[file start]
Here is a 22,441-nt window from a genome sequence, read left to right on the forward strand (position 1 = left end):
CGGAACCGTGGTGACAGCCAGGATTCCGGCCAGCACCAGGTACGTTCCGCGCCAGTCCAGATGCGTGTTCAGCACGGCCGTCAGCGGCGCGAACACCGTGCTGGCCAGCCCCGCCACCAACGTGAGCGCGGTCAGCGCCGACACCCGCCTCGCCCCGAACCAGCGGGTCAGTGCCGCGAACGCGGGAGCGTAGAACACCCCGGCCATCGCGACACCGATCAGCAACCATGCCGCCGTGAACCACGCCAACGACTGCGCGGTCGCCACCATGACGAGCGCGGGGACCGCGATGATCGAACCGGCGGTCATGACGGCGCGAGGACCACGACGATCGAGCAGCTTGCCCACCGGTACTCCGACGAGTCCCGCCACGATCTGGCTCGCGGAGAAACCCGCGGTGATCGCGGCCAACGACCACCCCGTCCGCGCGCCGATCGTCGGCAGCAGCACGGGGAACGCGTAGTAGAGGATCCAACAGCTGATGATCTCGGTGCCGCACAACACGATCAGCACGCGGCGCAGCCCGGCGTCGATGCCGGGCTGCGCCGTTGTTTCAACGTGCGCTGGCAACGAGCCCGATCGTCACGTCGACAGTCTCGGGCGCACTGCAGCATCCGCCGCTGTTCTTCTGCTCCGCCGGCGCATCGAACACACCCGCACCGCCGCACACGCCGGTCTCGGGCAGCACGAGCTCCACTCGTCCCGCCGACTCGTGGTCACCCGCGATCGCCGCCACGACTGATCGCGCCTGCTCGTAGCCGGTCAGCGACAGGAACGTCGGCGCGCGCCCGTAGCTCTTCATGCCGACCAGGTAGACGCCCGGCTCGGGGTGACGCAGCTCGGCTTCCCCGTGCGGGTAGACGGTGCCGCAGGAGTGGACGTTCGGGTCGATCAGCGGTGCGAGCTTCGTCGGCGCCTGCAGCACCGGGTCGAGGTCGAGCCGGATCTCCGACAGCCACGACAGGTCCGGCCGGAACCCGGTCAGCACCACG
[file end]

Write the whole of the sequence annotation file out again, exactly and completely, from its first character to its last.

Here is a 22,441-nt window from a genome sequence, read left to right on the forward strand (position 1 = left end):
CGGAACCGTGGTGACAGCCAGGATTCCGGCCAGCACCAGGTACGTTCCGCGCCAGTCCAGATGCGTGTTCAGCACGGCCGTCAGCGGCGCGAACACCGTGCTGGCCAGCCCCGCCACCAACGTGAGCGCGGTCAGCGCCGACACCCGCCTCGCCCCGAACCAGCGGGTCAGTGCCGCGAACGCGGGAGCGTAGAACACCCCGGCCATCGCGACACCGATCAGCAACCATGCCGCCGTGAACCACGCCAACGACTGCGCGGTCGCCACCATGACGAGCGCGGGGACCGCGATGATCGAACCGGCGGTCATGACGGCGCGAGGACCACGACGATCGAGCAGCTTGCCCACCGGTACTCCGACGAGTCCCGCCACGATCTGGCTCGCGGAGAAACCCGCGGTGATCGCGGCCAACGACCACCCCGTCCGCGCGCCGATCGTCGGCAGCAGCACGGGGAACGCGTAGTAGAGGATCCAACAGCTGATGATCTCGGTGCCGCACAACACGATCAGCACGCGGCGCAGCCCGGCGTCGATGCCGGGCTGCGCCGTTGTTTCAACGTGCGCTGGCAACGAGCCCGATCGTCACGTCGACAGTCTCGGGCGCACTGCAGCATCCGCCGCTGTTCTTCTGCTCCGCCGGCGCATCGAACACACCCGCACCGCCGCACACGCCGGTCTCGGGCAGCACGAGCTCCACTCGTCCCGCCGACTCGTGGTCACCCGCGATCGCCGCCACGACTGATCGCGCCTGCTCGTAGCCGGTCAGCGACAGGAACGTCGGCGCGCGCCCGTAGCTCTTCATGCCGACCAGGTAGACGCCCGGCTCGGGGTGACGCAGCTCGGCTTCCCCGTGCGGGTAGACGGTGCCGCAGGAGTGGACGTTCGGGTCGATCAGCGGTGCGAGCTTCGTCGGCGCCTGCAGCACCGGGTCGAGGTCGAGCCGGATCTCCGACAGCCACGACAGGTCCGGCCGGAACCCGGTCAGCACCACG